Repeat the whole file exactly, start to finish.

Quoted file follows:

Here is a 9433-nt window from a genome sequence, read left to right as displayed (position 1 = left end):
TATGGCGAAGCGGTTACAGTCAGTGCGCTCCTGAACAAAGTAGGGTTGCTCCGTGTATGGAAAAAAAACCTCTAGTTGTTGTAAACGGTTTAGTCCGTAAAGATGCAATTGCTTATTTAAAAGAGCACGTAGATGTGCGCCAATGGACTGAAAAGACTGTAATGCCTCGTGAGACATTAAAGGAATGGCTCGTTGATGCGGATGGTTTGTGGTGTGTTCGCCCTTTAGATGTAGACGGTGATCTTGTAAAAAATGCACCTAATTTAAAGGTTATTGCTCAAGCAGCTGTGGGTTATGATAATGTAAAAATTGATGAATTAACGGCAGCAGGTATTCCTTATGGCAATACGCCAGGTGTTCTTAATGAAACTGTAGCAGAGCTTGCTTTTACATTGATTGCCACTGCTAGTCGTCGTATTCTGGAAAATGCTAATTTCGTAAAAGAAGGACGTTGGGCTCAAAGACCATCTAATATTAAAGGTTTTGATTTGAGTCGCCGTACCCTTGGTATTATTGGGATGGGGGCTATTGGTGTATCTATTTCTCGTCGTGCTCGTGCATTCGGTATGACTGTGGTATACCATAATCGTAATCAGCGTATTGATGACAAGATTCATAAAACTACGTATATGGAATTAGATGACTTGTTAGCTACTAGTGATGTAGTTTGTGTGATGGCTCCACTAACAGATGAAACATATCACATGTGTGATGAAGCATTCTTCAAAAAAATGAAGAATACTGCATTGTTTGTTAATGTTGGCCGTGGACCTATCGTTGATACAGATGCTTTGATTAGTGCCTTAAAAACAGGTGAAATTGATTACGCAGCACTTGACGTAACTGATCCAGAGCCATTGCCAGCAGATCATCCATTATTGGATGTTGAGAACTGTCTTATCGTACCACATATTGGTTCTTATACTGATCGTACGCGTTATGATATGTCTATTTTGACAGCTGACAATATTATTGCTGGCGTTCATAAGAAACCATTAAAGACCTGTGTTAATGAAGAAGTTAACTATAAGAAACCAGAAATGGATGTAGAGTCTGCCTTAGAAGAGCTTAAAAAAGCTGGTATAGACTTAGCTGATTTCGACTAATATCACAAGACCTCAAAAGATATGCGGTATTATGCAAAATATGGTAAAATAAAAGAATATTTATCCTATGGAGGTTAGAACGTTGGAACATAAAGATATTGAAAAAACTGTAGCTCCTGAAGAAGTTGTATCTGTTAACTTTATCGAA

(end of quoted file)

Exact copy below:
Here is a 9433-nt window from a genome sequence, read left to right as displayed (position 1 = left end):
TATGGCGAAGCGGTTACAGTCAGTGCGCTCCTGAACAAAGTAGGGTTGCTCCGTGTATGGAAAAAAAACCTCTAGTTGTTGTAAACGGTTTAGTCCGTAAAGATGCAATTGCTTATTTAAAAGAGCACGTAGATGTGCGCCAATGGACTGAAAAGACTGTAATGCCTCGTGAGACATTAAAGGAATGGCTCGTTGATGCGGATGGTTTGTGGTGTGTTCGCCCTTTAGATGTAGACGGTGATCTTGTAAAAAATGCACCTAATTTAAAGGTTATTGCTCAAGCAGCTGTGGGTTATGATAATGTAAAAATTGATGAATTAACGGCAGCAGGTATTCCTTATGGCAATACGCCAGGTGTTCTTAATGAAACTGTAGCAGAGCTTGCTTTTACATTGATTGCCACTGCTAGTCGTCGTATTCTGGAAAATGCTAATTTCGTAAAAGAAGGACGTTGGGCTCAAAGACCATCTAATATTAAAGGTTTTGATTTGAGTCGCCGTACCCTTGGTATTATTGGGATGGGGGCTATTGGTGTATCTATTTCTCGTCGTGCTCGTGCATTCGGTATGACTGTGGTATACCATAATCGTAATCAGCGTATTGATGACAAGATTCATAAAACTACGTATATGGAATTAGATGACTTGTTAGCTACTAGTGATGTAGTTTGTGTGATGGCTCCACTAACAGATGAAACATATCACATGTGTGATGAAGCATTCTTCAAAAAAATGAAGAATACTGCATTGTTTGTTAATGTTGGCCGTGGACCTATCGTTGATACAGATGCTTTGATTAGTGCCTTAAAAACAGGTGAAATTGATTACGCAGCACTTGACGTAACTGATCCAGAGCCATTGCCAGCAGATCATCCATTATTGGATGTTGAGAACTGTCTTATCGTACCACATATTGGTTCTTATACTGATCGTACGCGTTATGATATGTCTATTTTGACAGCTGACAATATTATTGCTGGCGTTCATAAGAAACCATTAAAGACCTGTGTTAATGAAGAAGTTAACTATAAGAAACCAGAAATGGATGTAGAGTCTGCCTTAGAAGAGCTTAAAAAAGCTGGTATAGACTTAGCTGATTTCGACTAATATCACAAGACCTCAAAAGATATGCGGTATTATGCAAAATATGGTAAAATAAAAGAATATTTATCCTATGGAGGTTAGAACGTTGGAACATAAAGATATTGAAAAAACTGTAGCTCCTGAAGAAGTTGTATCTGTTAACTTTATCGAA